this could get real interesting to say the least.
If I were Vince McMahon I'd be watching this very carefully. I can't imagine Vince being charged with anything but I can see him being implicated and, if this goes to trial, having to testify in open court.
Wrestling legend Jimmy 'Superfly' Snuka to be charged in girlfriend's 1983 death
Wrestling legend Jimmy "Superfly" Snuka is being charged with third-degree murder and involuntary manslaughter for the death of his girlfriend more than 32 years ago following an assault in Whitehall Township motel, Lehigh County authorities said.
The charges will be announced at a news conference this afternoon.
Snuka, 72, was arrested this morning at his New Jersey home and arraigned at 1:50 p.m. Tuesday from the Lehigh County Central Booking Center. He was sent to county jail under $100,000 bail.
Lehigh County District Attorney Jim Martin re-opened the case last year, months after The Morning Call published an investigation raising questions about the death of Snuka's girlfriend Nancy Argentino in May 1983 and revealing a never-before-seen autopsy report that labeled the case a homicide.
The grand jury's term ended at the end of July.
At the time of Argentino's death, Snuka was one of the World Wrestling Federation's biggest names known for his high-flying finishing moves.
Reached Tuesday by phone, Argentino's sister Louise Argentino-Upham said it's a relief, especially since her mother turns 90 this year and will be able to see justice served.
"I think that it's been a long road," Argentino-Upham said. "They did the right thing in face of all the evidence."
Snuka had been at a WWF taping at the Allentown Fairgrounds on May 10, 1983 and returned to his Whitehall Township motel room to find Argentino, 23, of Brooklyn, gasping for air and oozing yellow fluid from her mouth and nose, records show.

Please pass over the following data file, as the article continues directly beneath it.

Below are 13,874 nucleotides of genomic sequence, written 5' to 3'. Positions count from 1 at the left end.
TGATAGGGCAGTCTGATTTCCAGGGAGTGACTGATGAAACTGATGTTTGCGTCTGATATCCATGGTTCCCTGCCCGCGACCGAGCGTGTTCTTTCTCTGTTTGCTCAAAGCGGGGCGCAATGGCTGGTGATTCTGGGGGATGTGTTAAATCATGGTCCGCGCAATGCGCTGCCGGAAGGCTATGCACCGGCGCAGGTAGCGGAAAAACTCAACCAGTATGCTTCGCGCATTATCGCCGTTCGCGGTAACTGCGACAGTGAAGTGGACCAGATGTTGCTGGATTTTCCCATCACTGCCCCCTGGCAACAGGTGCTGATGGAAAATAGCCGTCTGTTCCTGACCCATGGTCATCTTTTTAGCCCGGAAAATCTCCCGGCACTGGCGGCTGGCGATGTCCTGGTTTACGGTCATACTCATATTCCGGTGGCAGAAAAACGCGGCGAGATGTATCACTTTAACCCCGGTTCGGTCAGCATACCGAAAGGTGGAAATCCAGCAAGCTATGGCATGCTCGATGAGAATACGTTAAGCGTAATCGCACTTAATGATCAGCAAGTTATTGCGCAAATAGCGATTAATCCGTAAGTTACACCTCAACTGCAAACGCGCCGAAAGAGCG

Argentino was pronounced dead at Lehigh Valley Hospital the next day. An autopsy determined she died of traumatic brain injuries and she suffered more than two dozen cuts and bruises -- a possible sign of "mate abuse" -- on her head, ear, chin, arms, hands, back, buttocks, legs and feet.
The autopsy also determined her injuries were consistent with being hit with a stationary object. In an autopsy report, forensic pathologist Isidore Mihalakis wrote that the case should be investigated as a homicide until proven otherwise.
Snuka originally told at least five people, including the responding police officer, he shoved Argentino earlier that day, causing her to fall and hit her head, according to police interviews obtained by The Morning Call. He later told police those five people misunderstood him, and said Argentino slipped and hit her head when they stopped along the highway to urinate.
Snuka was the only person of interest in the case but was never charged.
The original Whitehall police investigation went cold June 1, 1983, after a follow-up interview with Snuka that was ordered by Lehigh Valley authorities and attended by WWF mogul Vince McMahon.
In an unprecedented move, Martin announced in January 2014 that a grand jury will investigate Argentino's mysterious death, prompted in part by The Morning Call's story. He said it was the oldest case he's ever sent before the grand jury.
Snuka, now 72 and living in Waterford Township, N.J., was diagnosed with stomach cancer, his wife announced earlier this month.
In 1985, the Argentino family won a $500,000 wrongful death case against Snuka by default, but Snuka never paid because he claimed he was broke and couldn't afford a legal defense.
In his 2012 autobiography, Snuka maintained his innocence and said Argentino's death ruined his life.
"Many terrible things have been written about me hurting Nancy and being responsible for her death, but they are not true," he wrote. "This has been very hard on me and very hard on my family. To this day, I get nasty notes and threats. It hurts. I never hit Nancy or threatened her."
However, less than four months before Argentino's death, Snuka was charged with assaulting her in a New York motel and then fighting with police when they responded to the call. He pleaded guilty to harassment in the case with most of the serious charges being dropped.